Journal of Cancer Therapy
Vol. 4  No. 6A2 (2013) , Article ID: 33972 , 7 pages DOI:10.4236/jct.2013.46A2002

Feasibility and Efficacy Study of Biweekly Irinotecan Combined with Oral Tegafur/Uracil in Advanced Colorectal Cancer

Masataka Ikeda1*, Mitsugu Sekimoto1, Ichiro Takemasa2, Tsunekazu Mizushima2, Hirofumi Yamamoto2, Hideshi Ishii2, Yuichiro Doki2, Masaki Mori2

1Department of Surgery, Natinal Hospital Organization Osaka National Hospital, Osaka, Japan; 2Department of Surgery, Gastroenterological Surgery, Osaka University Graduate School of Medicine, Osaka, Japan.

Email: *

Copyright © 2013 Masataka Ikeda et al. This is an open access article distributed under the Creative Commons Attribution License, which permits unrestricted use, distribution, and reproduction in any medium, provided the original work is properly cited.

Received May 6th, 2013; revised June 7th, 2013; accepted June 14th, 2013

Keywords: Colorectal Neoplasms; Pharmacokinetics; Drug Therapy; Fluorouracil; Tegafur/Uracil; UFT


Background: We evaluated the feasibility and efficacy of irinotecan (CPT-11) plus tegafur/uracil (UFT) combination chemotherapy in patients with advanced colorectal cancer. Patients and Methods: PK parameters were concurrently measured to confirm the presence of drug interactions in this treatment schedule. CPT-11 was administered intravenously at the dose of 150 mg/m2 on days 1, 15. UFT was administered at the dose of 375 mg/m2/day (B.I.D.) on days 3 - 7, 10 - 14, 17 - 21, 24 - 28 repeated every 5 weeks. Results: 31 patients were enrolled. PK parameters for CPT-11, FT, 5-FU and uracil are available from 5 patients. The overall response rate was 16.1%. The median time to treatment discontinuation was 3.9 months. There was no significant difference in PK parameters of CPT-11 between day 1 and day 15 and of UFT between day 3 and day 10. Conclusion: CPT-11 plus UFT combination chemotherapy exhibited a tolerable toxicity profile with acceptable efficacy. Pharmacokinetic analysis showed that there were no drug interactions in this treatment schedule.

1. Introduction

Intravenous 5-fluorouracil (5-FU) has been the mainstay of chemotherapy in patients with metastatic colorectal cancer (MCRC). Recent investigations on the most suitable infusion method of 5-FU have demonstrated an improved safety and efficacy profile with continuous 5-FU infusion in combination with leucovorin (LV) as compared with bolus administration [1-3]. Continuous 5-FU infusion (e.g. FOLFOX or FOLFIRI regimens) can be given on via indwelling venous catheters and portable infusion pumps. However, indwelling catheter may produce complications such as venous thrombosis [4] or catheter infections in some cases. The needs are, therefore, an alternative administration method for 5-FU, e.g., oral administration, that would yield similar blood levels to those obtained from infusional 5-FU.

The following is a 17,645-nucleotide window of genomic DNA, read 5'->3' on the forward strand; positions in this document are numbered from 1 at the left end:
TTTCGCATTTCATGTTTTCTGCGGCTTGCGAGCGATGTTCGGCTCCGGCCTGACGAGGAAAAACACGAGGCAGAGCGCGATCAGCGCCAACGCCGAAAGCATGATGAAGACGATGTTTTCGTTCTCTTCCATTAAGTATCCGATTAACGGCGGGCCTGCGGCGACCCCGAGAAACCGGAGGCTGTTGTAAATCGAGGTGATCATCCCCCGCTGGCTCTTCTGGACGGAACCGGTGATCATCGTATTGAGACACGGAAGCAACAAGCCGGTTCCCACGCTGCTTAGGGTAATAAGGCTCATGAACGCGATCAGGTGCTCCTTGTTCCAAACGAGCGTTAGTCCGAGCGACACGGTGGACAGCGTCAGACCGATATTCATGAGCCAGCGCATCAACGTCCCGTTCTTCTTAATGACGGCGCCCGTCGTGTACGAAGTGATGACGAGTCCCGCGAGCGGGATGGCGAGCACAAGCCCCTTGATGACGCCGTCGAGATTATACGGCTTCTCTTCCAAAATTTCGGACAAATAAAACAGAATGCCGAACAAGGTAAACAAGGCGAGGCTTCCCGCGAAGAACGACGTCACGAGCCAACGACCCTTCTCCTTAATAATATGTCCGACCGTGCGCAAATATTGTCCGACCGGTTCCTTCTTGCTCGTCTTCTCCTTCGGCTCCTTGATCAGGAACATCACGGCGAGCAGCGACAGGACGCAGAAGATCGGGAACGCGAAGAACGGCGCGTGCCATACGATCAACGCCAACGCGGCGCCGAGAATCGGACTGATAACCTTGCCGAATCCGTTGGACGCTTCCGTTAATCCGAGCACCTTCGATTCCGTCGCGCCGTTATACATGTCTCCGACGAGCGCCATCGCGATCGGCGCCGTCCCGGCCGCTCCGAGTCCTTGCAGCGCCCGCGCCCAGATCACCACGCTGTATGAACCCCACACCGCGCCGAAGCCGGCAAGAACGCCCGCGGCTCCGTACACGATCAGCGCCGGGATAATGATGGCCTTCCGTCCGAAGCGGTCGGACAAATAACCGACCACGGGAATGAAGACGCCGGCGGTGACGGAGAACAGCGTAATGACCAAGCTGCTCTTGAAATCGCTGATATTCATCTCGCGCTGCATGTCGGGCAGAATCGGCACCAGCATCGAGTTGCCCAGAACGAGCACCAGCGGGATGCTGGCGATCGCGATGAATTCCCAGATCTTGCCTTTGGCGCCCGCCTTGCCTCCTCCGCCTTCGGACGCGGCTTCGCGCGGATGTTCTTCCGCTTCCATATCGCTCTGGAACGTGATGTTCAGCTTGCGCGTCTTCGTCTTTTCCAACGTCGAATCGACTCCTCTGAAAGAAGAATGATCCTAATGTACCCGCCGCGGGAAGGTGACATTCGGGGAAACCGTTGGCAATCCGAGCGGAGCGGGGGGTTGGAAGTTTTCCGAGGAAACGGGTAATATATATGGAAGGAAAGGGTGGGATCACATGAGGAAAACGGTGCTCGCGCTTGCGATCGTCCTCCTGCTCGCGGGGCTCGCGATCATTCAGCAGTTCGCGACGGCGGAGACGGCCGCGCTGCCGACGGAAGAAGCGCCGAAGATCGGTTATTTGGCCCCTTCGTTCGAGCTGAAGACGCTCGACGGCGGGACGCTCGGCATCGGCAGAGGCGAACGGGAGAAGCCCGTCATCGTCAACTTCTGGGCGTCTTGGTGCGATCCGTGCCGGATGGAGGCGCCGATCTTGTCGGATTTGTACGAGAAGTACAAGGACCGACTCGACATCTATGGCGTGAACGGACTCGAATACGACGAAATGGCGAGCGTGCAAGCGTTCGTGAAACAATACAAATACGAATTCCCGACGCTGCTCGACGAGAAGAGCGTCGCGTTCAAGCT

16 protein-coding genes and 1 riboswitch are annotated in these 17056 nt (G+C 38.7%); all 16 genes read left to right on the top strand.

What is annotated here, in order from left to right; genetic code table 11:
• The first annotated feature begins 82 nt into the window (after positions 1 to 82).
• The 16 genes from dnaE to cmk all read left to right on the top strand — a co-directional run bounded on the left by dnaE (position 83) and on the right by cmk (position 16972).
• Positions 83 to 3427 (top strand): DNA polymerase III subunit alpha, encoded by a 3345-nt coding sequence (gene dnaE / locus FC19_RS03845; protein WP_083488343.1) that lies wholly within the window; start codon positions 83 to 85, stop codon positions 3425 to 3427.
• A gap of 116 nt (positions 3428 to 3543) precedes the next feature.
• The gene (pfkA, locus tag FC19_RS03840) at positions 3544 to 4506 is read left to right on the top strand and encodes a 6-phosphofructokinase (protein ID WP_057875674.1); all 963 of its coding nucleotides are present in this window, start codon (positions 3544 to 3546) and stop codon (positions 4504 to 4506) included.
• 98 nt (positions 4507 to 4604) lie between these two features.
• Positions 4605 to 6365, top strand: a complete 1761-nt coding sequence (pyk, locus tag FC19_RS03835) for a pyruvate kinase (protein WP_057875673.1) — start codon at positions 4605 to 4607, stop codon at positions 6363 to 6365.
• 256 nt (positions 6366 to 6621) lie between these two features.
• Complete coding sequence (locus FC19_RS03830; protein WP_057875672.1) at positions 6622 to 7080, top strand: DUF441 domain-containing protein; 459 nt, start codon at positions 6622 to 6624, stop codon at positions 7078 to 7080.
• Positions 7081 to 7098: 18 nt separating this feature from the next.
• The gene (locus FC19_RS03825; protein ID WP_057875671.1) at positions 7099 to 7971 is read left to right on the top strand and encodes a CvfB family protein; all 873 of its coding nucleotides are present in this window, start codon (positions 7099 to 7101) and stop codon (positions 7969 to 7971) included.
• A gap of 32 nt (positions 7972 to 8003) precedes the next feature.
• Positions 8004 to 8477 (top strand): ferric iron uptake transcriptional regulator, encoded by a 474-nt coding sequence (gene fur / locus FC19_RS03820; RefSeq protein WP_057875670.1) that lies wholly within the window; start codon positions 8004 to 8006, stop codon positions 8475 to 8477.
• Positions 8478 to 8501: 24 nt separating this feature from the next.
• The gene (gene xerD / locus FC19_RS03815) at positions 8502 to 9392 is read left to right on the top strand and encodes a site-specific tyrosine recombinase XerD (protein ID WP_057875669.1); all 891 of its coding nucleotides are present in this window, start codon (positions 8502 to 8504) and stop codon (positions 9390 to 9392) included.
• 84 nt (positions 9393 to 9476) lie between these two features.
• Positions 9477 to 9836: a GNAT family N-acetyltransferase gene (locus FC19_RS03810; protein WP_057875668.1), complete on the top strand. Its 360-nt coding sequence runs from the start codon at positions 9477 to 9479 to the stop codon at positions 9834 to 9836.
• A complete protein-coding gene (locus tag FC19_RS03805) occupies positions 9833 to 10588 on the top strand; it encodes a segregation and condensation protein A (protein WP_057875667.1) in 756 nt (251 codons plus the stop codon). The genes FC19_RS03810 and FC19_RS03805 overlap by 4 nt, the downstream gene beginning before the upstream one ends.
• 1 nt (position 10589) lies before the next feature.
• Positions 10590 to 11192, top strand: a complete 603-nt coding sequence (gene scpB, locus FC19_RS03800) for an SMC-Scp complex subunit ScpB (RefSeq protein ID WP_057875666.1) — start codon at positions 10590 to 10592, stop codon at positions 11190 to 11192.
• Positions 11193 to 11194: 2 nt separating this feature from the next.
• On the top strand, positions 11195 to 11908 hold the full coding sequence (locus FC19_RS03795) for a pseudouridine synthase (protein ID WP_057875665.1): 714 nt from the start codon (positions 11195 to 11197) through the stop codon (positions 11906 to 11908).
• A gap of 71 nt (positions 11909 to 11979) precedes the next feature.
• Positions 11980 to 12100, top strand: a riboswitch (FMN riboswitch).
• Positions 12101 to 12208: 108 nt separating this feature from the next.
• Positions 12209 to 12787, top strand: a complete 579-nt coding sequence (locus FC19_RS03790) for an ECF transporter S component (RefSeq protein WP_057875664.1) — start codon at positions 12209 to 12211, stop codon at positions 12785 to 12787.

UFT (Taiho Pharmaceutical Co., Ltd., Tokyo, Japan) is a mixture of tegafur (FT; a prodrug of 5-FU) and uracil at a molar ratio of 1:4 [5]. UFT in combination with oral LV has an equivalent efficacy and survival in patients with MCRC, compared with infusional 5-FU/LV [6]. These equivalence data between UFT and 5-FU are supported by the pharmacokinetic data of 5-FU and FT. When UFT is administered at the dose of 370 mg/m2/day, the area under the plasma concentration time curve (AUC) and the average concentrations for FT were similar to 5-FU continuous infusion at the dose of 250 mg/m2/day [7]. When this trial started, that oral LV had been not yet approved for manufacturing in Japan.

CPT-11 is widely used for the treatment of MCRC combined with 5-FU. CPT-11 is converted to its active metabolite SN-38 and shows its antitumor effect by inhibiting topoisomerase I. In terms of pharmacokinetics, several phases I studied did not show substantial changes in pharmacokinetic parameters of CPT-11 and active metabolite SN-38, in which CPT-11 was administered before bolus or continuous 5-FU infusion. On the contrary, some reports showed drug interactions between

CPT-11 and 5-FU. To improve the treatment convenience of 5-FU infusion, several clinical trails with CPT- 11 and oral UFT have been undertaken in Japan. Yet, there are few pharmacokinetic insights of CPT-11 and UFT combination chemotherapy.

In this study, we set out a feasibility study of CPT-11 in combination with UFT to seek the safety and efficacy profile. To validate the applicable administration dose and schedule, we examined pharmacokinetic parameters of SN-38, FT, uracil and 5-FU.

2. Patients and Methods